St. Sabbas the Sanctified (5 Dec – Byzantine Calendars)

Filed under: History, Liturgy — Tags: , , — Antiochian-Thomist @ 6:51 pm

From OrthodoxWiki.

ST. SABBAS THE SANCTIFIED

The Venerable Sabbas the Sanctified was a Palestinian monastic who is credited with composing the first monastic rule of church services, the so-called “Jerusalem Typikon”. He was a staunch opponent of the heretical Monophysites and Origenist movements. His feast day is on December 5.

He was born in Mutalaska, near Caesarea in Cappadocia of pious Christian parents, John and Sophia, during the year 439. His father was a military commander. Traveling to Alexandria on military matters, his wife went with him, but they left their five-year-old son in the care of an uncle. When the boy reached eight years of age, he entered the monastery of St. Flavian located nearby. The gifted child quickly learned to read and became an expert on the Holy Scriptures. In vain did his parents urge St. Sabbas to return to the world and enter into marriage.

When he was seventeen years old he received monastic tonsure, and attained such perfection in fasting and prayer that he was given the gift of wonderworking. In 456, after spending ten years at the monastery of St. Flavian, he traveled to Jerusalem, and from there to the monastery of St. Euthymius the Great (January 20). But St. Euthymius sent St. Sabbas to Abba Theoctistus, the head of a nearby monastery that practiced a strict cenobitic rule. St. Sabbas lived in obedience at this monastery until the age of thirty.

After the death of the Elder Theoctistus, his successor blessed St. Sabbas to seclude himself in a cave. On Saturdays, however, he left his hermitage and came to the monastery, where he participated in divine services and ate with the brethren. After a certain time St. Sabbas received permission not to leave his hermitage at all, and he struggled in the cave for five years.

St. Euthymius attentively directed the life of the young monk, and seeing his spiritual maturity, he began to take him to the Rouba wilderness with him. They set out on January 14, and remained there until Palm Sunday. St. Euthymius called St. Sabbas a child-elder, and encouraged him to grow in the monastic virtues.

When St. Euthymius fell asleep in the Lord (+473), St Sabbas withdrew from the Lavra and moved to a cave near the monastery of St. Gerasimus of Jordan (March 4). In 478, he moved to a cave on the cliffs of the Kedron Gorge southeast of Jerusalem. His hermitage formed the foundation of the monastery later named after him (Lavra Mar Saba) and known in ancient sources as the Great Lavra. After several years, disciples began to gather around St. Sabbas, seeking the monastic life. As the number of monks increased, the lavra came into being. When a pillar of fire appeared before St. Sabbas as he was walking, he found a spacious cave in the form of a church.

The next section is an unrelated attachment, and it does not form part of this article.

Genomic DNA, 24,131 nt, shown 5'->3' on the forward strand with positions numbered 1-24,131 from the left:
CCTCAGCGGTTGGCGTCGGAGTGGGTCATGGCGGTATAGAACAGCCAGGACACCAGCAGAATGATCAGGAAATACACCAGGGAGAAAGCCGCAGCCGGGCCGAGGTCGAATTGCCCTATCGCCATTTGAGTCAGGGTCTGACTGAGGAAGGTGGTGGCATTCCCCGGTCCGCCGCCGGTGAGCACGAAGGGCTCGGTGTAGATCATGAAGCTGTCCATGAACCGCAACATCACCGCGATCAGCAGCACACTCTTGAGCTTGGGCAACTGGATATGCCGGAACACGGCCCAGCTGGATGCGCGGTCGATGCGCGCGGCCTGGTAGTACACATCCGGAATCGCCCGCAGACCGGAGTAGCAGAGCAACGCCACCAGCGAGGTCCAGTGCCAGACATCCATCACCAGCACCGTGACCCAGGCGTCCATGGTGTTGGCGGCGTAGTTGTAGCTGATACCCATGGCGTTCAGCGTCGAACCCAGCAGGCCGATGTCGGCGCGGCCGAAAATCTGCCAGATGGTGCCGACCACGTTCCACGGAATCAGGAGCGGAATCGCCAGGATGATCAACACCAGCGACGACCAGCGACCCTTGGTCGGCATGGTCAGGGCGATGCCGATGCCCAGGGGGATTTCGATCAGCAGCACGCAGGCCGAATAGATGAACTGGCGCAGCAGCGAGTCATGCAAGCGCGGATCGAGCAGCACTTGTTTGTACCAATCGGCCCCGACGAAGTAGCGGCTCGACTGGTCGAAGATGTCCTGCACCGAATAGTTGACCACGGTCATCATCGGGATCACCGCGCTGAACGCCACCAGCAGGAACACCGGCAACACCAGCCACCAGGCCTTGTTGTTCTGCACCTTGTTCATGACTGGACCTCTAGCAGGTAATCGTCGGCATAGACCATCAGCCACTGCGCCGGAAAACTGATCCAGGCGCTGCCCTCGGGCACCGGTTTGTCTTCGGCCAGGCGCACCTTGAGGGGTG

In 491, Patriarch Salustius of Jerusalem ordained him a priest. In 494, the patriarch named St. Sabbas the archimandrite of all the monasteries in Palestine.

St. Sabbas founded several other monasteries. Many miracles took place through the prayers of St. Sabbas: at the Lavra: a spring of water welled up, during a time of drought, there was abundant rain, and there were also healings of the sick and the demoniacs. St. Sabbas composed the first monastic Rule of church services, the so-called “Jerusalem Typikon”, that became accepted by all the Palestine monasteries. St. Sabbas died in his lavra on December 5, 532 and is buried in a tomb in the courtyard between two ancient churches in the midst of the remnant of the great Lavra Mar Saba monastery. His relics had been taken to Italy in the twelfth century by Crusaders, but were returned to the monastery by Pope Paul VI in 1965 in a goodwill gesture toward the Orthodox.

St. Sabbas championed the Orthodox cause against the monophysite and Origenist movements of his day, personally calling upon the Roman emperors in Constantinople, Anastasius in 511 and Justinian in 531, to influence them in opposing the heretical movements.

November 3, 2009

THE DOMESTIC CHURCH (PART 2): THE UNIVERSAL CALL TO RELIGIOUS LIFE

Filed under: domestic church, Liturgy, Sacred Scripture and Theology — Tags: , , , — Antiochian-Thomist @ 12:56 am

According to Christians of the East, both Catholic and Orthodox, the Domestic Church is the Christian family comprising the smallest unit of the Christian community based upon the dictates of Our Lord as found in St. Matthew’s Gospel (18:20): “For where two or three are gathered in my name, there am I in the midst of them.” Based on this, logic clearly shows that essentially the Christian home is the gathering of two or more people because of and in the name of Christ. As the smallest extant example of the Church, it has in its microcosm the same general duties of, let’s say, a parish church: worship, Christian fellowship, charity, education in the faith, growth in virtue, evangelism, hospitality and works of mercy.